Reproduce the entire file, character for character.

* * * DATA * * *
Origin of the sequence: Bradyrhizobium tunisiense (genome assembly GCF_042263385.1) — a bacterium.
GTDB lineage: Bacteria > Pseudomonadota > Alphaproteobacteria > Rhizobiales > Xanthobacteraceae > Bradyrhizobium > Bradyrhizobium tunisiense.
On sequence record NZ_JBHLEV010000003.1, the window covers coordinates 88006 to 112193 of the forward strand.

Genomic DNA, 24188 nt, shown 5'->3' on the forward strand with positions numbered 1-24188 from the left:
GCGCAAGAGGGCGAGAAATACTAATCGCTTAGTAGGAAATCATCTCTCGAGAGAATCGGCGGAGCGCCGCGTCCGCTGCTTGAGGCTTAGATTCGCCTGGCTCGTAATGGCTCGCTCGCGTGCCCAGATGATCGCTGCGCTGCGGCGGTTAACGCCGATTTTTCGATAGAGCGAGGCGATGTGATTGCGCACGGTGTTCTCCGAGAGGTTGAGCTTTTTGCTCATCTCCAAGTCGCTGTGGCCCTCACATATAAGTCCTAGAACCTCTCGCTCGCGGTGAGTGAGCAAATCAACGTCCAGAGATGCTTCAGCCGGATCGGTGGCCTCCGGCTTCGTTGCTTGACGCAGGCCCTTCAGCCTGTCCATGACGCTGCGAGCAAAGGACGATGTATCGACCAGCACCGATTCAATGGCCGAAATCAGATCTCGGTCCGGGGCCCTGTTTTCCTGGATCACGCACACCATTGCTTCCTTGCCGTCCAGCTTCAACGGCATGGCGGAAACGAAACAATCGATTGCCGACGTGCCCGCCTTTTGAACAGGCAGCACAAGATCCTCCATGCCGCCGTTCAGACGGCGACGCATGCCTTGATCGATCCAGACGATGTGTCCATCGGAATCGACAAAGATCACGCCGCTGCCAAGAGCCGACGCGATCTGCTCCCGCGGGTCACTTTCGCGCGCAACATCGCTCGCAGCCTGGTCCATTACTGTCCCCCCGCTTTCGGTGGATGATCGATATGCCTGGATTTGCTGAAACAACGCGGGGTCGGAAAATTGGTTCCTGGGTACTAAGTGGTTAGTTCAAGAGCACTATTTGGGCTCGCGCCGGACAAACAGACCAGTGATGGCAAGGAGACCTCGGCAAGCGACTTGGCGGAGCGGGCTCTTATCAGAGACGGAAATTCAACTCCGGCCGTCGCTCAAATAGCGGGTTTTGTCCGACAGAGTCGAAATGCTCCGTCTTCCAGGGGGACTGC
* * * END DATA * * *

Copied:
Origin of the sequence: Bradyrhizobium tunisiense (genome assembly GCF_042263385.1) — a bacterium.
GTDB lineage: Bacteria > Pseudomonadota > Alphaproteobacteria > Rhizobiales > Xanthobacteraceae > Bradyrhizobium > Bradyrhizobium tunisiense.
On sequence record NZ_JBHLEV010000003.1, the window covers coordinates 88006 to 112193 of the forward strand.

Genomic DNA, 24188 nt, shown 5'->3' on the forward strand with positions numbered 1-24188 from the left:
GCGCAAGAGGGCGAGAAATACTAATCGCTTAGTAGGAAATCATCTCTCGAGAGAATCGGCGGAGCGCCGCGTCCGCTGCTTGAGGCTTAGATTCGCCTGGCTCGTAATGGCTCGCTCGCGTGCCCAGATGATCGCTGCGCTGCGGCGGTTAACGCCGATTTTTCGATAGAGCGAGGCGATGTGATTGCGCACGGTGTTCTCCGAGAGGTTGAGCTTTTTGCTCATCTCCAAGTCGCTGTGGCCCTCACATATAAGTCCTAGAACCTCTCGCTCGCGGTGAGTGAGCAAATCAACGTCCAGAGATGCTTCAGCCGGATCGGTGGCCTCCGGCTTCGTTGCTTGACGCAGGCCCTTCAGCCTGTCCATGACGCTGCGAGCAAAGGACGATGTATCGACCAGCACCGATTCAATGGCCGAAATCAGATCTCGGTCCGGGGCCCTGTTTTCCTGGATCACGCACACCATTGCTTCCTTGCCGTCCAGCTTCAACGGCATGGCGGAAACGAAACAATCGATTGCCGACGTGCCCGCCTTTTGAACAGGCAGCACAAGATCCTCCATGCCGCCGTTCAGACGGCGACGCATGCCTTGATCGATCCAGACGATGTGTCCATCGGAATCGACAAAGATCACGCCGCTGCCAAGAGCCGACGCGATCTGCTCCCGCGGGTCACTTTCGCGCGCAACATCGCTCGCAGCCTGGTCCATTACTGTCCCCCCGCTTTCGGTGGATGATCGATATGCCTGGATTTGCTGAAACAACGCGGGGTCGGAAAATTGGTTCCTGGGTACTAAGTGGTTAGTTCAAGAGCACTATTTGGGCTCGCGCCGGACAAACAGACCAGTGATGGCAAGGAGACCTCGGCAAGCGACTTGGCGGAGCGGGCTCTTATCAGAGACGGAAATTCAACTCCGGCCGTCGCTCAAATAGCGGGTTTTGTCCGACAGAGTCGAAATGCTCCGTCTTCCAGGGGGACTGC